Geoff Coleman Interview: Suburban Homes, Suburban Lives
With a touch of whimsy and humour, Melbourne artist Geoff Coleman explores the realities of everyday life for ordinary Australians. His detailed eye produces intricate works that pair people with the homes they inhabit, playing with perspective to illustrate how identity and place are intertwined. Over the years, Geoff has added numerous exhibitions to his crown and built up a body of work that is as much a testament to Australia’s suburbs as his own technical skill.
Since he was a young child, Geoff Coleman was captivated by the diverse expressions of art. He often sought refuge from family shopping trips in the museum, where he would spend hours “watching, looking and seeing art in it’s many ways”. Sign-writers in particular caught his eye during this time, with their precise brushstrokes and crisp lines. It was a natural progression to try his own hand at creative pursuits, starting with portraits of his family members.
Upon reaching adulthood, Geoff has continued his artistic passions. Working as an art teacher for many years, and transitioning into publishing for a while, Geoff has spent the last decade making art full-time. His Melbourne studio is set inside his bright, open-plan home. The space is a testament to all his passions, including an extensive wine collection, above which hangs a gallery-style selection of his paintings. This is a home that celebrates a life filled with enjoyment and achievement.
Much like the artists that inspire him, Geoff’s art aims to provoke thought. His whimsical depictions of suburban life play with surreal angles and elements to intrigue the viewer and elicit a moment of connection between subjects and their settings. Influenced by the work of painter John Brack and sculptor Robert Klippel, Geoff is drawn to pieces “that put together some intelligence behind the art piece itself… [these artists] always intrigued me, because there is a real thoughtfulness to their art. Lloyd Rees was also a great proponent of that thinking process that goes behind the great drafting works he did”.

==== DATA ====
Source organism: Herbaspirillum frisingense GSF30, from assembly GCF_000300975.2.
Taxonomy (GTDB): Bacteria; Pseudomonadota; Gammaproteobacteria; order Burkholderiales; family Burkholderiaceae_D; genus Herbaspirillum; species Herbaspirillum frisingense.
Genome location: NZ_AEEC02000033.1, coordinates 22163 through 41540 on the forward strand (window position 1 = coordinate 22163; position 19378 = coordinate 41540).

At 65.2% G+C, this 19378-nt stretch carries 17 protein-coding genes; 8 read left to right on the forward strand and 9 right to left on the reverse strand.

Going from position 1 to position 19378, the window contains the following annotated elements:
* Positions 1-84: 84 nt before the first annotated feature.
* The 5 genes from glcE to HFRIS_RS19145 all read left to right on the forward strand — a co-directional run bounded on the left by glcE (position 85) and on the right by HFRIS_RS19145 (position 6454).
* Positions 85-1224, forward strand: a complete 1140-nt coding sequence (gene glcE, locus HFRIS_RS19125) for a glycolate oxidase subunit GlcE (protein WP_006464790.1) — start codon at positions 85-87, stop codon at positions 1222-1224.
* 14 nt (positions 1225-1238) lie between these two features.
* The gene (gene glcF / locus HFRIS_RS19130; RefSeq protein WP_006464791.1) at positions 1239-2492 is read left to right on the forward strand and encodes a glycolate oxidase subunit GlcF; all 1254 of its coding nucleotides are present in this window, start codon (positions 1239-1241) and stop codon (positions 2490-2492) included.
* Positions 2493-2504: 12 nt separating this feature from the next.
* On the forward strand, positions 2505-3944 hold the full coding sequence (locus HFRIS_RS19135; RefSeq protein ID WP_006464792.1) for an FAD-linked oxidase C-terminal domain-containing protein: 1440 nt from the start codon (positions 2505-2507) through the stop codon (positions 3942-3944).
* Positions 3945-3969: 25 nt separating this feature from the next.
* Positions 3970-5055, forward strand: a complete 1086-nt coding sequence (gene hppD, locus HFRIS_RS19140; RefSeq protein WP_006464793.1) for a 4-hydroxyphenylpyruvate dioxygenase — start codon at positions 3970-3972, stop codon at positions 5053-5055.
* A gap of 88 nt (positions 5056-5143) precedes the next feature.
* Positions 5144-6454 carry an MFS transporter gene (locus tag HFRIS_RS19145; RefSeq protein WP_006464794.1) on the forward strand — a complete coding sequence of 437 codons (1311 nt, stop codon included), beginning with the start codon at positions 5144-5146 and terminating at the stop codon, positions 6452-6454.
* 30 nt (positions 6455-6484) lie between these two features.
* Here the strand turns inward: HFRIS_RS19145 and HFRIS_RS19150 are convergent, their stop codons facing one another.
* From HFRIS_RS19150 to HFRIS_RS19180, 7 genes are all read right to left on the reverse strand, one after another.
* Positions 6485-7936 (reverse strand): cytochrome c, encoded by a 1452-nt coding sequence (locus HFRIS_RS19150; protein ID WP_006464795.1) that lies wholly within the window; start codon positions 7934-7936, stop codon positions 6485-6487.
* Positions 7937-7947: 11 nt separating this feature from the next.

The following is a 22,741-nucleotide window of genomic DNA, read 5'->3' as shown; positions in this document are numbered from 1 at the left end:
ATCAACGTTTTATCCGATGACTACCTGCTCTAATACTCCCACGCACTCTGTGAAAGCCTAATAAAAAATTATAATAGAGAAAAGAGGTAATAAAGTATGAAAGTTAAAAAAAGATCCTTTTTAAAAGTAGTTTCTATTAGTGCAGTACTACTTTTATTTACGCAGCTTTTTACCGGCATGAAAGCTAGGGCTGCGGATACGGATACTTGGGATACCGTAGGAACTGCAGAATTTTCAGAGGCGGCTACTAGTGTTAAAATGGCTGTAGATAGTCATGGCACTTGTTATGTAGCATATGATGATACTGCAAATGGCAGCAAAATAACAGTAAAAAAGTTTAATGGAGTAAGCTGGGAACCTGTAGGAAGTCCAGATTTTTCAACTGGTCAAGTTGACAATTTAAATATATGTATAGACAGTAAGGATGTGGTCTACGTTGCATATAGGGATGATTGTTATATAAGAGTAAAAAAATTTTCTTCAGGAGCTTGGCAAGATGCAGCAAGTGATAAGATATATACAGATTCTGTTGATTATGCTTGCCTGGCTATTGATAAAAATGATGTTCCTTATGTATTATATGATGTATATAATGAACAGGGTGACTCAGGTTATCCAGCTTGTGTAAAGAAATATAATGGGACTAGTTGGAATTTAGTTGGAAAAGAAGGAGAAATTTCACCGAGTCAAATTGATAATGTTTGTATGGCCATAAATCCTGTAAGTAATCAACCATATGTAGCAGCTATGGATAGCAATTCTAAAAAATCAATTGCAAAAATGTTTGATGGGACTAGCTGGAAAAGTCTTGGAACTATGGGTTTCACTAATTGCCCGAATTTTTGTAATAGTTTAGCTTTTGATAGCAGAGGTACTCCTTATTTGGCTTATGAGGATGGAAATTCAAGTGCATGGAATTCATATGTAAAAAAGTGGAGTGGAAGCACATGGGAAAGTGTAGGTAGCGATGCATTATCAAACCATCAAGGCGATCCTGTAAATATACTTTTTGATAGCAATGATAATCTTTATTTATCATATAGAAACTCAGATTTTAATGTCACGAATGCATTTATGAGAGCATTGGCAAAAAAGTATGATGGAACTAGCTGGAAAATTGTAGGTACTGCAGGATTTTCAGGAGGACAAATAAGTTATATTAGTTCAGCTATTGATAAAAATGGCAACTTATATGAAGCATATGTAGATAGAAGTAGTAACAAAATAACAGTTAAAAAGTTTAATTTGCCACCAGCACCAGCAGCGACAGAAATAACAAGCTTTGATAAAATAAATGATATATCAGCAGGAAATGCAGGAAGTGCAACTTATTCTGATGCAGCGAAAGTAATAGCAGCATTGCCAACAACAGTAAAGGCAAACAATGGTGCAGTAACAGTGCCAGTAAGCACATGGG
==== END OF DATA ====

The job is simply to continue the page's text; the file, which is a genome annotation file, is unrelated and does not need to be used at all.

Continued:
Stylistically, the influence of famed Adelaide artist Jeffrey Smart is obvious. Geoff explains that this comparison “isn’t surprising as I’ve long enjoyed his work”. Both artists employ a highly-detailed style that focuses on symmetry, line and composition. The similarity doesn’t stop there – both artists favour a similar colour palette that accurately captures how spaces appear in everyday life.
Geoff’s work explores the realities of life in suburban settings, and how people relate to their homes. “When I was younger I wanted to be an architect. It wasn’t a dream that lasted long, but I can see why I now tend to do lots of works of buildings. I love the way that things are structured and built. The other interest is how people lives their lives.” Put them together, and you can see where Geoff’s suburban paintings have evolved from.
Often these works are commissioned by families, however when this isn’t the case, Geoff is drawn to classic architecture, particularly buildings with interesting lines and angles. The crossover between people and their homes is where his paintings find their intrigue – how do these people and these houses relate to each other?
However, Geoff’s subject matter is changing. Recent works that he has completed are still life paintings that focus in on smaller backyard and everyday scenes in a surreal manner. Figures have become incomplete parts, and faces are rare in newer paintings. Geoff’s style and approach to painting has also altered: “I’ve actually become more gestural in the way that I paint.” Whereas previous works were intricate throughout the entire piece, elements are now left loose and simple. Geoff’s appreciation of light and shadow remains unchanged.
Predominantly working in acrylic paint, Geoff has experimented in a range of mediums. Hidden in the nooks and crannies of his studio are charcoal drawings and pencil sketches. However, it’s the colour quality of acrylic paint that he often comes back to, especially when painting on a linen surface. “A good quality linen has a good tooth for the paint to grab onto” he says, explaining his preference for linen over canvas.
“Although there can be a great need to paint, which I have all the time,” explains Geoff, “it’s often difficult to start.” It requires a lot of discipline to sit down and actually do the work he’s dreaming up. “Often I’ll pour some paint out or mix up a colour so that I’m committed,” he says with a chuckle, “otherwise I’ll walk off and get a coffee!”
When the night falls, things get a bit easier for Geoff. He explains, “I’ve always been a night owl. Everything seems to work better when the sun goes down.”
Each painting takes many hours and preliminary sketches to complete. “I’m manic about making studies.” says Geoff. It’s no shock that he requires so much storage in his studio for this purpose – his drawers are teeming with studies and older works on paper. On his shelves he also keeps a small collection of art books, magazines and music to inspire him.
In the future, Geoff hopes to continue loosening up his style of painting. “I’d like to not be so pedantic about the work I do, and not be so concerned with detail.” Parting with his perfectionist side and determination to get every minute feature exact isn’t easy. For someone who greatly admires intricate works and has long practised this style, it’s proving difficult. Being detail-oriented is part of who Geoff is – “it seems to be the way I’m made.”
“It’s a dilemma I face. Where I try to marry detail and a passionate gestural approach it often does not quite work. But I think it can be done.”
Browse Geoff Coleman’s work here.